Understanding Rural Crime
The Rural context
Rural England and Wales is a landscape of differing communities,
many in transition and each with its own pattern of social and
Whatever their particular form and the forces acting upon them,
rural areas are distinctive in broad cultural terms and these
distinctions are relevant to an understanding of tackling rural
Rural communities tend to be small scale and close knit.
People know each other and patterns of interaction tend to be
local and informal.
Rural communities have embraced traditions of mutual help and
self-reliance, supportive of each other and sometimes suspicious
Local economies are small scale and rural poverty is often
hidden beneath the picture post card veneer of prosperity.
Geographical isolation and limited access to services is
often associated with slow rates of social change and limited
Whilst formal communications may be slow, local information
is rapidly shared and whilst criminality is difficult to hide,
it is also more likely to be hidden from casual view.
The Impact of Technology on Policing
New technical developments will help all police forces improve
response times and can bring special benefit to rural areas
The Public Safety Radio Communication Project, for example, will
reduce the amount of time officers spend at police stations by
providing them with direct mobile text and message facilities and
links to the telephone network from cars and handsets. This will in
turn increase the amount of time which officers can spend on patrol
or dealing with crime. Rural areas will benefit particularly since
officers may patrol many miles from police stations.
Access to databases via the new facility will provide officers
with information which will enable them to deal more effectively
with incidents (for instance by telling them if there is an arrest
warrant extant or if someone is likely to be armed).
The ability to work in talk groups of several officers will
enable them to co-ordinate activities more effectively without
direction from the control room many miles away.
Other technological improvements include:
£4 million in capital in the current financial year for
a speedier reaction to calls and dispatch of resources
through the next generation Command and Control computer system;
a national Geographic Information System to improve the
speedy location of incidents.
The Police Scientific Development Branch recently surveyed all
forces about new technologies.
26 Forces responded and made the following key points:
The inability of current technologies to operate effectively
in remote areas with poor communications and without mains
The lack of technological training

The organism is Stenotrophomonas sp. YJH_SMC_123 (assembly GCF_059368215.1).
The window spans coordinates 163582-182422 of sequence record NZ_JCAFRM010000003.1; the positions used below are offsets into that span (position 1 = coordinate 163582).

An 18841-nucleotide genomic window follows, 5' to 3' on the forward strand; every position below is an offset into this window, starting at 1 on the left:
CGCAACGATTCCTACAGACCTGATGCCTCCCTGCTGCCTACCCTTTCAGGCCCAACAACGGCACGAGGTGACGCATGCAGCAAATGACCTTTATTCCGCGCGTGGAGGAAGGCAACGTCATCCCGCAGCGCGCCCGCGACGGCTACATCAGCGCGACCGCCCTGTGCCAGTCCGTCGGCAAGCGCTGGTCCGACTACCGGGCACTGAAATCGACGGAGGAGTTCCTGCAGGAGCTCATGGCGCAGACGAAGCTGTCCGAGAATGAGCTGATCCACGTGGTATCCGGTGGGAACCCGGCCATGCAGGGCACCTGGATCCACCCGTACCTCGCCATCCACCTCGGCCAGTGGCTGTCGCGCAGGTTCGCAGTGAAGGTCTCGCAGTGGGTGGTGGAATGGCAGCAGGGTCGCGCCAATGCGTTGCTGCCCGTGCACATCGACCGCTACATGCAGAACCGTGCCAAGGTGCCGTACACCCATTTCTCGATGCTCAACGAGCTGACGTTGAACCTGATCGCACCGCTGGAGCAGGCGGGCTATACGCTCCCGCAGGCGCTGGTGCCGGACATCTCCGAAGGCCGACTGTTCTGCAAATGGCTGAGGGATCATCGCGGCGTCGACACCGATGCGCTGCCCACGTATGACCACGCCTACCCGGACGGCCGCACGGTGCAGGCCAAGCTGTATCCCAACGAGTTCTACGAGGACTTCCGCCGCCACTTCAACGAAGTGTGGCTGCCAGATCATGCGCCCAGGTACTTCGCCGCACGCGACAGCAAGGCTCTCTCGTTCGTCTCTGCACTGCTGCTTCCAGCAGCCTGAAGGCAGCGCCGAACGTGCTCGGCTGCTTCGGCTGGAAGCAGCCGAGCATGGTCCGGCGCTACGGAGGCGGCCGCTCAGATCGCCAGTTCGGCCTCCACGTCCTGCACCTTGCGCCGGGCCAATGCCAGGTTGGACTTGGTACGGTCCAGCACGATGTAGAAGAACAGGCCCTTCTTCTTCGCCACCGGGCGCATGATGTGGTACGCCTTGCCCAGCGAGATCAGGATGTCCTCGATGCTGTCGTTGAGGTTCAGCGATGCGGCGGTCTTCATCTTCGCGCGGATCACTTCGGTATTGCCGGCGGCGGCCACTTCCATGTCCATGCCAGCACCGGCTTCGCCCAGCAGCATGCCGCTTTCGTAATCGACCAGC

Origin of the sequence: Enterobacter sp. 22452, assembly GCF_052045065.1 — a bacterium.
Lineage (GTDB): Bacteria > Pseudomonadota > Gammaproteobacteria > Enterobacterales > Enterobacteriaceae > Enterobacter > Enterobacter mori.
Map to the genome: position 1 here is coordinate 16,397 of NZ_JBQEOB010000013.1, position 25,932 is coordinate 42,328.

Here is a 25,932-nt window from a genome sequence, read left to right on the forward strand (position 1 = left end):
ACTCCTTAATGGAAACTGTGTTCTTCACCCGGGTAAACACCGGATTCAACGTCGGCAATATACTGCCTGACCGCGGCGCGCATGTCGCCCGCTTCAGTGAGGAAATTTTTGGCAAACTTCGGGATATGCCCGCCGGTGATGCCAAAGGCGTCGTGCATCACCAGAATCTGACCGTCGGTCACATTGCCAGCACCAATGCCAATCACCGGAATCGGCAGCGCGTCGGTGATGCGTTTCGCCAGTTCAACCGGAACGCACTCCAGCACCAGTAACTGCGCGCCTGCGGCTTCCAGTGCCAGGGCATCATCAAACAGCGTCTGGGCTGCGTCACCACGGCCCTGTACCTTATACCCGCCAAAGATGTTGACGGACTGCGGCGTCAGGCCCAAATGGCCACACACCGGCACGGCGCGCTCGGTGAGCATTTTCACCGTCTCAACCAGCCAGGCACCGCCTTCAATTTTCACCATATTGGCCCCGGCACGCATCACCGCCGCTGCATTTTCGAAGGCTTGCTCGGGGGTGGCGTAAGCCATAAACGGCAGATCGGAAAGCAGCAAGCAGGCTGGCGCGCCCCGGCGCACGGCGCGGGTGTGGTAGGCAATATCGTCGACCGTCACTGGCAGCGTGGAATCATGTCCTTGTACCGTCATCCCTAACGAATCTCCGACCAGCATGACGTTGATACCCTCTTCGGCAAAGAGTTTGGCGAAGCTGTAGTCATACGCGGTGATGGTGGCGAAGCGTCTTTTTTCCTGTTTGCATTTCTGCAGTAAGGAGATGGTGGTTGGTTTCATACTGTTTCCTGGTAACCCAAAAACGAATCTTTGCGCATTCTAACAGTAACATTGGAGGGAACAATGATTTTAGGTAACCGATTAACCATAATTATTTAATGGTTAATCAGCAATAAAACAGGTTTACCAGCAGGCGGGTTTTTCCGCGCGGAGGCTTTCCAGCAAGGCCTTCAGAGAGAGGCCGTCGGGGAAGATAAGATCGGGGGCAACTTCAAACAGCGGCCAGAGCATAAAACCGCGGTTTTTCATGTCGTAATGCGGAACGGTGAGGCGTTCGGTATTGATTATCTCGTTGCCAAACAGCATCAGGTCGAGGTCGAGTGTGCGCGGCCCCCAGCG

The difficulty of tracing stolen property, in particular farm
machinery and livestock.
The loss of time in travelling to and from police stations
for information/paper-work and the need for increased police
Lack of access to information and/or police services for the
public in rural areas.
Technologies currently being developed at PSDB will assist police
in rural areas
The development of alarm technology including wire-free
alarms, alarm verification systems which reduce police time
spent on false alarms in rural areas,
Property identification through tracking using
tagging/chipping and Geographic Information System technology.
Revisit the PSDB document 15/98,’Plant Security Guidance’
and encourage the use of Vehicle Recognition Numbers and other
Long range transmission systems for CCTV and alarms using
Touch-screen development to allow two-way information flow,
linked possibly to Tourist Information and other touch-screen
locations in libraries and post offices.
Further details from Police Scientific Development
Types of rural areas
Rural communities can be classified in a number of different
ways, some of them completely self-contained.
The British Crime Survey uses ACORN - A Classification of
Residential Neighbourhoods - categorisation to identify types of
ACORN classifies households according to the demographic,
employment and housing characteristics of the surrounding
neighbourhood, as measured by the 1991 Census. Rural areas are those
falling in the ACORN types listed below:
Wealthy suburbs, large detached houses
Villages with wealthy commuters
Mature, affluent home owning areas
Affluent suburbs, older families
Mature, well off suburbs
Agricultural villages, home based workers
Holiday retreats, older people, home based workers
Home owning areas, well-off older residents
Private flats, elderly people
Rural areas, mixed occupations
ACORN was developed by CACI Ltd. Further details can be found at www.datadepot.co.uk.
The report ‘NOTHING EVER HAPPENS AROUND HERE’ published by
the National Youth Agency identified five types of rural location;
Remote rural areas: - Dominated by traditional values of
agrarian society, such areas are characterised by single
dwellings, isolated farms and scattered settlements.
Villages: - often self-designating, those communities may be
located close to urban areas and may be expanding or contracting
as economic and social units. Survival and development is often
associated with the existence of a good transport infra
structure and easy access to employment opportunities.
Market Towns: - often identified by an historic charter and
their Importance as the hub of the local social and economic
Collapsed industrial areas; experiencing severe economic
decline, for example former coalmining areas.
Coastal areas and hinterland: - may be separated into
locations that are visited and location that are less visited.
Further details from; Antony Lawton, Head of Policy, National
Youth Agency. Tel 0116 285 3700 or visit their web site at; www.nya.org.uk